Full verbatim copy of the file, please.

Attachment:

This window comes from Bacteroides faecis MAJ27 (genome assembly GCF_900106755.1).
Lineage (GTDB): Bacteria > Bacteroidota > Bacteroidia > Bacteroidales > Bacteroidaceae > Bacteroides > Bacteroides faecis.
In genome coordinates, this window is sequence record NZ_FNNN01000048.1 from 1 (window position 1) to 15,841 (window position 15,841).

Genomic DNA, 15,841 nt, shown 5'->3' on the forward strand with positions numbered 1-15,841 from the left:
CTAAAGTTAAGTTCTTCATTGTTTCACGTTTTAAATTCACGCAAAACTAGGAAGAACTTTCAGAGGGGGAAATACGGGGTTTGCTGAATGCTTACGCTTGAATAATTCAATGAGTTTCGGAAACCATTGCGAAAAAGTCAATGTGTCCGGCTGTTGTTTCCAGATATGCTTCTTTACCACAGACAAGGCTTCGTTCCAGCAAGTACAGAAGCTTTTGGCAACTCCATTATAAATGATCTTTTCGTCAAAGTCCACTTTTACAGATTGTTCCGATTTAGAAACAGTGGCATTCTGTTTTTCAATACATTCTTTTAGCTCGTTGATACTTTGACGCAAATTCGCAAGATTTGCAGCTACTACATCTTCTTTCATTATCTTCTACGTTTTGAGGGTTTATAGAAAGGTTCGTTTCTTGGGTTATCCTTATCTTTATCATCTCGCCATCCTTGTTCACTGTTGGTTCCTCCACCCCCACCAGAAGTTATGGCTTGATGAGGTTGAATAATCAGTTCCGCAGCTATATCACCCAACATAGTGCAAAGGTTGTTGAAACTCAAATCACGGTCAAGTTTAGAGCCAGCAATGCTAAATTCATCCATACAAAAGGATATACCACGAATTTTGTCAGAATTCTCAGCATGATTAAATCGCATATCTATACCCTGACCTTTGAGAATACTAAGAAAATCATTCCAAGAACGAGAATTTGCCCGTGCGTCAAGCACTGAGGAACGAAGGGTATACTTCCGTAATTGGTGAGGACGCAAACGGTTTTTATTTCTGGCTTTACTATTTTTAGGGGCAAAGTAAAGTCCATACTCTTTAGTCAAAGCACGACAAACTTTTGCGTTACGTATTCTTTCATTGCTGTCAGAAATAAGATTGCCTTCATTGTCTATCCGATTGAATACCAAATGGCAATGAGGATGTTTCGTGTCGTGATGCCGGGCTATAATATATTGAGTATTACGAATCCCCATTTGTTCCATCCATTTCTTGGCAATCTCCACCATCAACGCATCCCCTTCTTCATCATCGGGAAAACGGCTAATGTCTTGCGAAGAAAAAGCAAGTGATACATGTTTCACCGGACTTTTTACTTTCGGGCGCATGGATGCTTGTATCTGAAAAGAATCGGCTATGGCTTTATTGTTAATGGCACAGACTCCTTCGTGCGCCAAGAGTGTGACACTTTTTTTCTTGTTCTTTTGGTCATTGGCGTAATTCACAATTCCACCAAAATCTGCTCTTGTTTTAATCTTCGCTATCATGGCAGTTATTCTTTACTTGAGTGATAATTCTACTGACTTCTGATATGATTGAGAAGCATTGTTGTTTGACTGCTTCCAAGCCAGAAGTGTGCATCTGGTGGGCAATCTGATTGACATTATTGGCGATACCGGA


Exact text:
This window comes from Bacteroides faecis MAJ27 (genome assembly GCF_900106755.1).
Lineage (GTDB): Bacteria > Bacteroidota > Bacteroidia > Bacteroidales > Bacteroidaceae > Bacteroides > Bacteroides faecis.
In genome coordinates, this window is sequence record NZ_FNNN01000048.1 from 1 (window position 1) to 15,841 (window position 15,841).

Genomic DNA, 15,841 nt, shown 5'->3' on the forward strand with positions numbered 1-15,841 from the left:
CTAAAGTTAAGTTCTTCATTGTTTCACGTTTTAAATTCACGCAAAACTAGGAAGAACTTTCAGAGGGGGAAATACGGGGTTTGCTGAATGCTTACGCTTGAATAATTCAATGAGTTTCGGAAACCATTGCGAAAAAGTCAATGTGTCCGGCTGTTGTTTCCAGATATGCTTCTTTACCACAGACAAGGCTTCGTTCCAGCAAGTACAGAAGCTTTTGGCAACTCCATTATAAATGATCTTTTCGTCAAAGTCCACTTTTACAGATTGTTCCGATTTAGAAACAGTGGCATTCTGTTTTTCAATACATTCTTTTAGCTCGTTGATACTTTGACGCAAATTCGCAAGATTTGCAGCTACTACATCTTCTTTCATTATCTTCTACGTTTTGAGGGTTTATAGAAAGGTTCGTTTCTTGGGTTATCCTTATCTTTATCATCTCGCCATCCTTGTTCACTGTTGGTTCCTCCACCCCCACCAGAAGTTATGGCTTGATGAGGTTGAATAATCAGTTCCGCAGCTATATCACCCAACATAGTGCAAAGGTTGTTGAAACTCAAATCACGGTCAAGTTTAGAGCCAGCAATGCTAAATTCATCCATACAAAAGGATATACCACGAATTTTGTCAGAATTCTCAGCATGATTAAATCGCATATCTATACCCTGACCTTTGAGAATACTAAGAAAATCATTCCAAGAACGAGAATTTGCCCGTGCGTCAAGCACTGAGGAACGAAGGGTATACTTCCGTAATTGGTGAGGACGCAAACGGTTTTTATTTCTGGCTTTACTATTTTTAGGGGCAAAGTAAAGTCCATACTCTTTAGTCAAAGCACGACAAACTTTTGCGTTACGTATTCTTTCATTGCTGTCAGAAATAAGATTGCCTTCATTGTCTATCCGATTGAATACCAAATGGCAATGAGGATGTTTCGTGTCGTGATGCCGGGCTATAATATATTGAGTATTACGAATCCCCATTTGTTCCATCCATTTCTTGGCAATCTCCACCATCAACGCATCCCCTTCTTCATCATCGGGAAAACGGCTAATGTCTTGCGAAGAAAAAGCAAGTGATACATGTTTCACCGGACTTTTTACTTTCGGGCGCATGGATGCTTGTATCTGAAAAGAATCGGCTATGGCTTTATTGTTAATGGCACAGACTCCTTCGTGCGCCAAGAGTGTGACACTTTTTTTCTTGTTCTTTTGGTCATTGGCGTAATTCACAATTCCACCAAAATCTGCTCTTGTTTTAATCTTCGCTATCATGGCAGTTATTCTTTACTTGAGTGATAATTCTACTGACTTCTGATATGATTGAGAAGCATTGTTGTTTGACTGCTTCCAAGCCAGAAGTGTGCATCTGGTGGGCAATCTGATTGACATTATTGGCGATACCGGA